Skip the main content if you do not want to read it as the next section.
Even a little running protects you from heart disease and cancer death
This winter, two new studies suggest a positive effect of running on heart health
Large new study links "any amount of running" to a lower risk of death from any cause
A study published in the British Journal of Sports Medicine at the end of last year showed that any amount of running lowers the risk of death from any cause, cardiovascular disease (which includes heart attacks and strokes), and cancer. It suggests that there could be substantial improvements in the health of the population if more people took up running – and the good news is that you don’t have to run fast or far.
Researchers pooled the results of all the available evidence looking into running and death from any cause. The studies included 232,149 people in total whose health had been tracked for between 5.5 and 35 years. The researchers found that any amount of running was linked to a lower risk of death from all causes (during the length of the studies) when compared to no running. Running was linked to a 30% lower risk of death from cardiovascular disease and a 23% lower risk of death from cancer.
Even a little running helped. People who went for a run once a week or less, for less that 50 minutes and slower than 6 miles (8km) an hour, had health benefits.
The Government recommends 150 minutes of moderate intensity exercise per week, and this study suggests that even less that this is better than nothing. This is especially good news for those who are short on time. Surprisingly, ‘upping the dose’ by running more was not associated with extra benefit.
This is an observational study so can’t prove cause and effect, and the numbers in the studies were small, which limits the importance of this study.
The authors concluded: “Increased rates of participation in running, regardless of its dose, would probably lead to substantial improvements in population health and longevity.”
Read the article in the British Journal of Sports Medicine.
Running takes years off your blood vessels and lowers blood pressure
This January, another study also supported the benefits of running, showing that, for very committed runners, training for a Marathon lowers blood pressure and reduces stiffness in the arteries.
Scientists based in London and Italy used a scan to measure the stiffness of the aorta – the main artery that carries blood from the heart around the body – in 138 people who had never run a Marathon. They also measured their blood pressure. After six months of running training at least three times per week, and completing the Marathon, a repeat scan and blood pressure tests were done. The results showed that their arteries were less stiff – considered the equivalent of four years younger – and their blood pressure was 3-4mmHg lower on average.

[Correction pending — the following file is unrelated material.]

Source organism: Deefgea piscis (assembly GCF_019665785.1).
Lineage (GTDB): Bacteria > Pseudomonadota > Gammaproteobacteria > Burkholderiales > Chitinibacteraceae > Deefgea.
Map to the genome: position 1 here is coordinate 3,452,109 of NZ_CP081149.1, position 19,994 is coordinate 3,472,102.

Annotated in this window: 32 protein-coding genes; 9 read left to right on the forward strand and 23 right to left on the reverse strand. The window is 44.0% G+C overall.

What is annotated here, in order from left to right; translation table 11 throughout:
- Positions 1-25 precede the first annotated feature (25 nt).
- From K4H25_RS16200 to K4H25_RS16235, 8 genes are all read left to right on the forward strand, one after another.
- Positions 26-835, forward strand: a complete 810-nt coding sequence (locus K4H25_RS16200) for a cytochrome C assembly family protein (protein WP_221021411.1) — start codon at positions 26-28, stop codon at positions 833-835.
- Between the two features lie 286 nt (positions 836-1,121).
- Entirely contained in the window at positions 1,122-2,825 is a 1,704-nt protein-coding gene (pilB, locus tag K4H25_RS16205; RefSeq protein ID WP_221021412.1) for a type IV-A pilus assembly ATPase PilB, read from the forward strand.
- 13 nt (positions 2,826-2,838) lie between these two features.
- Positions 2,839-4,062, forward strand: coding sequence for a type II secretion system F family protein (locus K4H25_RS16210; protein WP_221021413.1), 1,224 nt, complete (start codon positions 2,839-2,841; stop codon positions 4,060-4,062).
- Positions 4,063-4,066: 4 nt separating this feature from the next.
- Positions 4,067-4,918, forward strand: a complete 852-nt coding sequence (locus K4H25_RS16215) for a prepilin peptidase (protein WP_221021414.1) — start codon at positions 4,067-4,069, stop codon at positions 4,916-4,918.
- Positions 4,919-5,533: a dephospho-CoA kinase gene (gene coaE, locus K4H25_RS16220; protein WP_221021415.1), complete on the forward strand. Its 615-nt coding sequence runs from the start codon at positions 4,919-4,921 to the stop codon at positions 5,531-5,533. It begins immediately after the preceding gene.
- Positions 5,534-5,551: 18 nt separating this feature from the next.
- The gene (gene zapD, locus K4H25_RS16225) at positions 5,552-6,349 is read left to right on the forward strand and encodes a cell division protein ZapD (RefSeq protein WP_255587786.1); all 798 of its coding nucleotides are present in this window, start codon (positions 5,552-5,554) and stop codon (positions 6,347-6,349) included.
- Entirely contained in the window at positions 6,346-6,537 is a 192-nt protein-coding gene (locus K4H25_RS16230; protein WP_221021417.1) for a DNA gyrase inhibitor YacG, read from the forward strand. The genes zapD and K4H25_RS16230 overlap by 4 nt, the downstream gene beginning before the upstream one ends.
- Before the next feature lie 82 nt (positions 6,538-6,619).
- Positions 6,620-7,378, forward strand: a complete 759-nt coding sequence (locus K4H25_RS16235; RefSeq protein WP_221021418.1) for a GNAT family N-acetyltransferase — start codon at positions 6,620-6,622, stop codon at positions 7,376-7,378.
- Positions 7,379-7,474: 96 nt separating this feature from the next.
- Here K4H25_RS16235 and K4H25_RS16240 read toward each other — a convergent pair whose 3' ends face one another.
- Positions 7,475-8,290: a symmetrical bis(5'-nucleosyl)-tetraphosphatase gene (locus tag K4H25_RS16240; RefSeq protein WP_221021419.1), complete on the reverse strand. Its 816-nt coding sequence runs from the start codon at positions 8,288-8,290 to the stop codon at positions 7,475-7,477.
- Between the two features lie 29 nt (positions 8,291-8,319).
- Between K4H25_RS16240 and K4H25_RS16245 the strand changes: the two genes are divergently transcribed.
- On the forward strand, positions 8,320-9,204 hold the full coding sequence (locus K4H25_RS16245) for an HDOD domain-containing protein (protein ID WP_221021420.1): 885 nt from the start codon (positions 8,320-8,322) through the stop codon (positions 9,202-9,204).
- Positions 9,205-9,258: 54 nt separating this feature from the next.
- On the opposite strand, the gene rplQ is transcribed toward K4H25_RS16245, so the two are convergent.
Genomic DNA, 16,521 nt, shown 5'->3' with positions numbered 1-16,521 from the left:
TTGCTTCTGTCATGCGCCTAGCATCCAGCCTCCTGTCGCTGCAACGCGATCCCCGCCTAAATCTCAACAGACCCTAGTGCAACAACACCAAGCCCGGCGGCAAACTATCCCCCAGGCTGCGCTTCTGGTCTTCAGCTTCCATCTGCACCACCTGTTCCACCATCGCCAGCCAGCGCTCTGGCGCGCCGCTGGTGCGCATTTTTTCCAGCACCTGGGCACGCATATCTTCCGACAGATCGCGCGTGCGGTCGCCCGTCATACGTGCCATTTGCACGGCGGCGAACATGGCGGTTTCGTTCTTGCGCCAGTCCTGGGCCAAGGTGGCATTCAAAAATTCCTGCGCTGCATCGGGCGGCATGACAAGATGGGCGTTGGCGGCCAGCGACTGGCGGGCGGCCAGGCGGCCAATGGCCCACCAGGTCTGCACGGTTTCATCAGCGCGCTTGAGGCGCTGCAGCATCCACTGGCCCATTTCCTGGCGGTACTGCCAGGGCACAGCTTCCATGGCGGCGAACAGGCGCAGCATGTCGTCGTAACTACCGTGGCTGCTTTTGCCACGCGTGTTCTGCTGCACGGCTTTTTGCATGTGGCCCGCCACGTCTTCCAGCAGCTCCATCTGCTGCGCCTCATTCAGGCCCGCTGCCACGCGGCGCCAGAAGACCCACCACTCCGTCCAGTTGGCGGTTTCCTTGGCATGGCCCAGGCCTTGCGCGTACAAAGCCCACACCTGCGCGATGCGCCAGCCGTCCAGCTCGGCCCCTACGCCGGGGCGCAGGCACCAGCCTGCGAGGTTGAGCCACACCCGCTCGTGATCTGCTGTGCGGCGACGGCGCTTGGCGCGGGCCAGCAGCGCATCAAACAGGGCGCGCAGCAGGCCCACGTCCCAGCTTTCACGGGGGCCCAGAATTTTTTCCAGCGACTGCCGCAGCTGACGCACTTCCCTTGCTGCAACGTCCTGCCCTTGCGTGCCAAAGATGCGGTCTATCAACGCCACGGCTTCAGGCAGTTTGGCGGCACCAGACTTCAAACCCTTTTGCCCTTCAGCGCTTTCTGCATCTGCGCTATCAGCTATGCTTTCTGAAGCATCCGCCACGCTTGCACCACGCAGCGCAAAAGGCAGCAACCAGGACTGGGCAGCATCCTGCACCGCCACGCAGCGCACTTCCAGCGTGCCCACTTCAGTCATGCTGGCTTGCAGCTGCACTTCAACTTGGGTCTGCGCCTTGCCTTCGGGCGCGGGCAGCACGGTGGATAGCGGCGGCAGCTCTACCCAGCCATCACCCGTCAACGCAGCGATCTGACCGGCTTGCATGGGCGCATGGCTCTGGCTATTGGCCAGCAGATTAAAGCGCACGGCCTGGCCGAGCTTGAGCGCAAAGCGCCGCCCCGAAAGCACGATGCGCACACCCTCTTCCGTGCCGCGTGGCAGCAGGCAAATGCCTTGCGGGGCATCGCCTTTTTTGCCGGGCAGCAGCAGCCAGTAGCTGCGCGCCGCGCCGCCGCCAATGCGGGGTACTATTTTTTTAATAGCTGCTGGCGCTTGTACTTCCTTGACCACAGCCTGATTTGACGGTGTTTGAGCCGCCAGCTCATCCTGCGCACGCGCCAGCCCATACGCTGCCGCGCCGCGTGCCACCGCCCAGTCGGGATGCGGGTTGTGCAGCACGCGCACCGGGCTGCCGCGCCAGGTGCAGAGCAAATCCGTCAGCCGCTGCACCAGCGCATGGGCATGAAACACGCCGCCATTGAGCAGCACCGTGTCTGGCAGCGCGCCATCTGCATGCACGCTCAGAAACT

Exercise is known to lower arterial stiffness and blood pressure, which both tend to rise with age, and this study adds support to the evidence. Interestingly, the effects of the running training were strongest in older adults and people who ran the Marathon at a slower speed.
The study was short term, so could not explore how the running training affected the participants’ health in the long term. There was also no control group made up of people who did not take part in the training, which would be the ideal way to examine the effects of the running training. In addition, more people were enrolled in the study but did not complete it – just over half completed it – showing that training at this intensity is not doable for everyone.
Hemini Bharadia, Marketing Manager at Blood Pressure UK, says:
“These two studies support running and exercise more broadly as an excellent way to look after your heart health. You don’t have to take on a Marathon to lower your blood pressure and look after your arteries, and you don’t have to pick running as your chosen exercise. Go for the recommended 150 minutes of moderate intensity exercise per week and pick running, cycling, swimming, or a sport like tennis – just something to get your heart rate up.
“It’s encouraging to note that even a little running helps, and that older people and slower runners had the most benefit in the Marathon study. It just goes to show it’s never too late to start, and you don’t have to be a great runner.”
Want to get more active?
Have a look at Couch to 5K, to get you running 5K in just 9 weeks.
Find out more about exercise and blood pressure and read our booklet about a healthy lifestyle.